Here’s a short video demonstrating how to build and publish Java Libraries and use them in other projects:

Using JRebel

Currently, JRebel is unavailable
JRebel Plugin makes it possible to see code changes without redeploying your application.

When choosing a template for your Java project, you will see the JRebel checkbox.

jrebel

      • Check the box, complete the form, click Finish and open your project.
      • Run your app from Run menu.
      • Make changes to the code, save the project and Update the app from the Run menu.

The JRebel plugin monitors class files and resources to update them almost instantly. No redeployment means time savings.

Here’s a detailed video demonstrating the power of JRebel:
http://www.youtube.com/watch?feature=player_embedded&v=ZO_zVEwtBV4

Clone a Multi Module Project

You can clone a project consisting of more than one module (jar+war packaging, for example) from a remote repo, build and publish the entire project and publish its modules independently. For more details about cloning remote repositories visit Git section of this User Guide.

Once a multi module project is successfully cloned you can:

      • first off, build and publish the entire project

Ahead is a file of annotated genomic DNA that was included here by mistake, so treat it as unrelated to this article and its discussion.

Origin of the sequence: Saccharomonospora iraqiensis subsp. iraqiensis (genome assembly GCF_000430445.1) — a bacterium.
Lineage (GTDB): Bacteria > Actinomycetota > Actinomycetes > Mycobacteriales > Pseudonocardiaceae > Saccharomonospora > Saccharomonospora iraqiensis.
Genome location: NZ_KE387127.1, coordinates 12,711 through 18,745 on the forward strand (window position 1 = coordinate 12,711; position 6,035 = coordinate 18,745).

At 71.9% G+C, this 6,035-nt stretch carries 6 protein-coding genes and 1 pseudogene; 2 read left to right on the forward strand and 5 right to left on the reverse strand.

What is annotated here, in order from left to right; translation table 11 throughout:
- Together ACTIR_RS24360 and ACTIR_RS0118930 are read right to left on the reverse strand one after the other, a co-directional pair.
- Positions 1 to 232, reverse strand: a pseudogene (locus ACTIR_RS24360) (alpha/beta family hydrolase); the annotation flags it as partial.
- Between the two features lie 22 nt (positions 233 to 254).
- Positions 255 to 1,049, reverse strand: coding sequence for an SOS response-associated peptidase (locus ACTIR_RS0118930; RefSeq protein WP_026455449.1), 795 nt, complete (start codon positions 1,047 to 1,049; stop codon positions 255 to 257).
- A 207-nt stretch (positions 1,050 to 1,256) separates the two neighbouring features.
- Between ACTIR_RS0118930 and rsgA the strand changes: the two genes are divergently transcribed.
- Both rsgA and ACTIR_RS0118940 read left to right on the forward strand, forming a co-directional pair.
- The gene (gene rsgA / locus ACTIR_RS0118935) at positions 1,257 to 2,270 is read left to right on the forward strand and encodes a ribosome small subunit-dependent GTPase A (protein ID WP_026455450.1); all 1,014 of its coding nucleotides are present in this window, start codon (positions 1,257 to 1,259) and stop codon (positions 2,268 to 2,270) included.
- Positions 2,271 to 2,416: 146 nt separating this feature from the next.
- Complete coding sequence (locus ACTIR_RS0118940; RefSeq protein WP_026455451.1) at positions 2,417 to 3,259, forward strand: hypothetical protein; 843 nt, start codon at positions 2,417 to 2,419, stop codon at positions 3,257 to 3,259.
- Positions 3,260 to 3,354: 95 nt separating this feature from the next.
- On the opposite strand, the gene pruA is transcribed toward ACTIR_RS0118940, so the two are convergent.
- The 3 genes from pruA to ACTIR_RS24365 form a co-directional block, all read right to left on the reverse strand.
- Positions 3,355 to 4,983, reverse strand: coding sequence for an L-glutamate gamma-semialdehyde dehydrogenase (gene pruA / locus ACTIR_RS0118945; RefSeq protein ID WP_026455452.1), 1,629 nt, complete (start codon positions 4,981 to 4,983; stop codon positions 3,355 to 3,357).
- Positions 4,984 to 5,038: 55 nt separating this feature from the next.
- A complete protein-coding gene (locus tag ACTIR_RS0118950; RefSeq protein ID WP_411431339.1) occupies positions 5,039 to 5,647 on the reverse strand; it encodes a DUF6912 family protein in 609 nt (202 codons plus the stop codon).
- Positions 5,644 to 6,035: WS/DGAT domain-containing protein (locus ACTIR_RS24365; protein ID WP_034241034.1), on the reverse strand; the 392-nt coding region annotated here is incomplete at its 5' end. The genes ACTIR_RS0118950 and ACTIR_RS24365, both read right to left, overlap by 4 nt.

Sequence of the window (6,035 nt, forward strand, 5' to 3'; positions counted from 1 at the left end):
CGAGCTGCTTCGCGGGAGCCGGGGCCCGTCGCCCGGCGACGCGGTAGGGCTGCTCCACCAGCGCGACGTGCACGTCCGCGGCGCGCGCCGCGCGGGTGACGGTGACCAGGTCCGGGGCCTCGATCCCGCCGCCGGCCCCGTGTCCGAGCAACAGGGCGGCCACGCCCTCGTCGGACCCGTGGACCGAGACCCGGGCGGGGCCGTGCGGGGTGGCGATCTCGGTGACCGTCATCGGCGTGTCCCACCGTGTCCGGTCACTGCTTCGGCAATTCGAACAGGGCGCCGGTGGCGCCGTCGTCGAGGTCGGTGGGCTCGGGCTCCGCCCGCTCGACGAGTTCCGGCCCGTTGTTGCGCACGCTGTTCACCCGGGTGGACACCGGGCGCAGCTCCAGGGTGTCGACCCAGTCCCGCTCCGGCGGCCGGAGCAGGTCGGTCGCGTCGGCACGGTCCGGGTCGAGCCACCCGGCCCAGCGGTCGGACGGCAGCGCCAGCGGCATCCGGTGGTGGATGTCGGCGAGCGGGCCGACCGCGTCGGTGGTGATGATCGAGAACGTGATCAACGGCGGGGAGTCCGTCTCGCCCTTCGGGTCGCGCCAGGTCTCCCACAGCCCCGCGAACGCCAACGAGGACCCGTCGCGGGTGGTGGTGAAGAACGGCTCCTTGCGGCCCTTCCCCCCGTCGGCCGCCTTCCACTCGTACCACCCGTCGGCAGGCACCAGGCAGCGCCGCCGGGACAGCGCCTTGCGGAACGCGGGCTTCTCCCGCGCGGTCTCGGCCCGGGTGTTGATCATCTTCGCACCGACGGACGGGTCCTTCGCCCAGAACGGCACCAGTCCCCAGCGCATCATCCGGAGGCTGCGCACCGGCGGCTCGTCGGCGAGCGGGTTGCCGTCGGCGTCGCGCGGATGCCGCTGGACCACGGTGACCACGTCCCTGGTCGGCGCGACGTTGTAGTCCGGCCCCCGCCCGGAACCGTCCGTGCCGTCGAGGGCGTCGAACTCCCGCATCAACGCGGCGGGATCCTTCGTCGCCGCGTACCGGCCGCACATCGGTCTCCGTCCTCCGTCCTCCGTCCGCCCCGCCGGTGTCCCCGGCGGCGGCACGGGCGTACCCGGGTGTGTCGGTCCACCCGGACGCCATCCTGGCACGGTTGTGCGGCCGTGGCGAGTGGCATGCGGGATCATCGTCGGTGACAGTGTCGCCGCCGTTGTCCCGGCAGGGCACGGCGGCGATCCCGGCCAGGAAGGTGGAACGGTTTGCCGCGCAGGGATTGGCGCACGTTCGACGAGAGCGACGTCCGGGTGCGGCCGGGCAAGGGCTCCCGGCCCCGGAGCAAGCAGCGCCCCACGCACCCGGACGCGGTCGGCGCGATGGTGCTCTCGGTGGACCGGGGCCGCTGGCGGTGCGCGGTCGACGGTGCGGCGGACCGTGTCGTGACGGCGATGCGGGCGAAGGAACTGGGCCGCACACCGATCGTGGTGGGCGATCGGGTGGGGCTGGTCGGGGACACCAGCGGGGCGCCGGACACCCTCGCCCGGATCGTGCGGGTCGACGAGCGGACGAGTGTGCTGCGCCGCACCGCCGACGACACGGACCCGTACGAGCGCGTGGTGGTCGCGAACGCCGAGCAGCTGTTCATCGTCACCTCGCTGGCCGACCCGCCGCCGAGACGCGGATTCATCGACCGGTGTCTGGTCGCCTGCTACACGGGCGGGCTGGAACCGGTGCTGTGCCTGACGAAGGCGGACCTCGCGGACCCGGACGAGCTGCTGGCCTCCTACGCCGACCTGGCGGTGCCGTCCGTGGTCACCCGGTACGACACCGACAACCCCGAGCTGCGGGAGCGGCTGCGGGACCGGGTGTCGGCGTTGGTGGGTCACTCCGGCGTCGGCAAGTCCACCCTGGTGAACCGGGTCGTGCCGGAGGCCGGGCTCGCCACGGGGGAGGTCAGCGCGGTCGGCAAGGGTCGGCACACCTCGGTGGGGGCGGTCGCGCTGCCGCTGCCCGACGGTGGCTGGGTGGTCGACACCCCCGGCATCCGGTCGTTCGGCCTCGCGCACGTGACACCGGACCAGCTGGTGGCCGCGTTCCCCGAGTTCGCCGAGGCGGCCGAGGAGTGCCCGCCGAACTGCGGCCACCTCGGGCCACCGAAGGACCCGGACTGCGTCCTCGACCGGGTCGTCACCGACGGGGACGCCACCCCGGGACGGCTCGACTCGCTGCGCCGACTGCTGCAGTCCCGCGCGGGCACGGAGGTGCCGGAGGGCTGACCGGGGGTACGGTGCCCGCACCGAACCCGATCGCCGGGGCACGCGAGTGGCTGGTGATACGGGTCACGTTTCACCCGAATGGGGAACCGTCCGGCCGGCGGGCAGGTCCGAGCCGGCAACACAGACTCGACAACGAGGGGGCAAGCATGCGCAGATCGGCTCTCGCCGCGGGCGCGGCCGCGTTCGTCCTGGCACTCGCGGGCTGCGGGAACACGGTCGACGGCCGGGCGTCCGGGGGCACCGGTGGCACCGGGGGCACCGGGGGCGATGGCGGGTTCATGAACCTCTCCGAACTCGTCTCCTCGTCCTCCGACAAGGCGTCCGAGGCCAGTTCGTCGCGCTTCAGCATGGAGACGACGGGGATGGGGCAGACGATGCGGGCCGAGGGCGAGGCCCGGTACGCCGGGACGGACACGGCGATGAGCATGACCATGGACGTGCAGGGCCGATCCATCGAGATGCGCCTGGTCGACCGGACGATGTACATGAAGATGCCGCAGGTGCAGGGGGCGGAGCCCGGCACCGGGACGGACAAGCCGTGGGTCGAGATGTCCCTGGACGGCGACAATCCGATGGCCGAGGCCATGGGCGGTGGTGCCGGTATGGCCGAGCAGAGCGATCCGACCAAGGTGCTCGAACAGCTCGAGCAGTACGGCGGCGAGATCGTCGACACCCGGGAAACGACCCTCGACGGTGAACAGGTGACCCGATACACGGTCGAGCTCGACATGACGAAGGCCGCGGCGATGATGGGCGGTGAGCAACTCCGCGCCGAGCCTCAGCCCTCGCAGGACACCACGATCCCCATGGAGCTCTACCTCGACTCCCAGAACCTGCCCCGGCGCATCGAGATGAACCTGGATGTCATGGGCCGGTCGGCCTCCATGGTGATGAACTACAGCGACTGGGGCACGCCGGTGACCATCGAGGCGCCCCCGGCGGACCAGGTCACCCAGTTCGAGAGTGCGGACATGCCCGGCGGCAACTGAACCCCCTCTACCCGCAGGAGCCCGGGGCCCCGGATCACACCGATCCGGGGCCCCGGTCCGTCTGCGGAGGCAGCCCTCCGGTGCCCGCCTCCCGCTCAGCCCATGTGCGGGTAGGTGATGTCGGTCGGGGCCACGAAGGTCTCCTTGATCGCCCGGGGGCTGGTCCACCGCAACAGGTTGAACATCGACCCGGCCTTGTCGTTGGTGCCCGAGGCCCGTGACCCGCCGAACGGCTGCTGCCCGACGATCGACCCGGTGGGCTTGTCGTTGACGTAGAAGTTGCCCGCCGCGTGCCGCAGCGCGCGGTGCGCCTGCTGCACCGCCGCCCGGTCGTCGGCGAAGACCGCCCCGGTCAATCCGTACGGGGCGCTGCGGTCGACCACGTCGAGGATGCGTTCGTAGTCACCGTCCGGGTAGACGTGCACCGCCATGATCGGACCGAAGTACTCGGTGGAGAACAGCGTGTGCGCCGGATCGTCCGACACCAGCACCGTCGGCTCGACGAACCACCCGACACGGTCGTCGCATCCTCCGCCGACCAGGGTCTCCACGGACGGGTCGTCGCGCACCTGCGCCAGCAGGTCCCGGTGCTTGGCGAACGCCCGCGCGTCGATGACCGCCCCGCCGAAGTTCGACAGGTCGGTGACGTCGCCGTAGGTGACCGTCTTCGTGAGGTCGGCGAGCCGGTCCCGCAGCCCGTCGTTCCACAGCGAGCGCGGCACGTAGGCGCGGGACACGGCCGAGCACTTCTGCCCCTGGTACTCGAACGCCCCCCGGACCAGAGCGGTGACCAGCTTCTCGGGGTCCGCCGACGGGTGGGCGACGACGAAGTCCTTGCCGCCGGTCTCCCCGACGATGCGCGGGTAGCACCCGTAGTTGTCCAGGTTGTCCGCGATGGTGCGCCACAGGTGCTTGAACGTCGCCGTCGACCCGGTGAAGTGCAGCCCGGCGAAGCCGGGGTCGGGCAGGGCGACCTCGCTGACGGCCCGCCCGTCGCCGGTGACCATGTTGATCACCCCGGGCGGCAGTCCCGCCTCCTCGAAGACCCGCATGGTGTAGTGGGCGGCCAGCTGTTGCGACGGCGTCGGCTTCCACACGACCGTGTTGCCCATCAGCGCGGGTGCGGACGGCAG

• build each module separately one by one

multimodule

In the below video you will find some additional information on multi module project support in Codenvy:


Code Folding

With Codenvy, it’s possible to fold and unfold chunks of code in Java class files to have a better code view. See screenshots below:

foldcode

unfold

Folding is automatically applied to comments, imports, methods and nested classes, but it’s also possible to fold code selection manually. To do so, select a chunk of code you want to fold and go to Edit > Fold Selection.

Block Comments

You can add comments in Java class files, with two types of comments currently supported:

      • //sample text, where the compiler ignores any text after from // till the end of line. Go to Edit > Toggle Comment

comments

      • /*sample text*/, where compiler ignores any text between /* tags. Go to Edit > Add Block Comment

block_comments

You can delete block comments at Edit > Remove Block Comment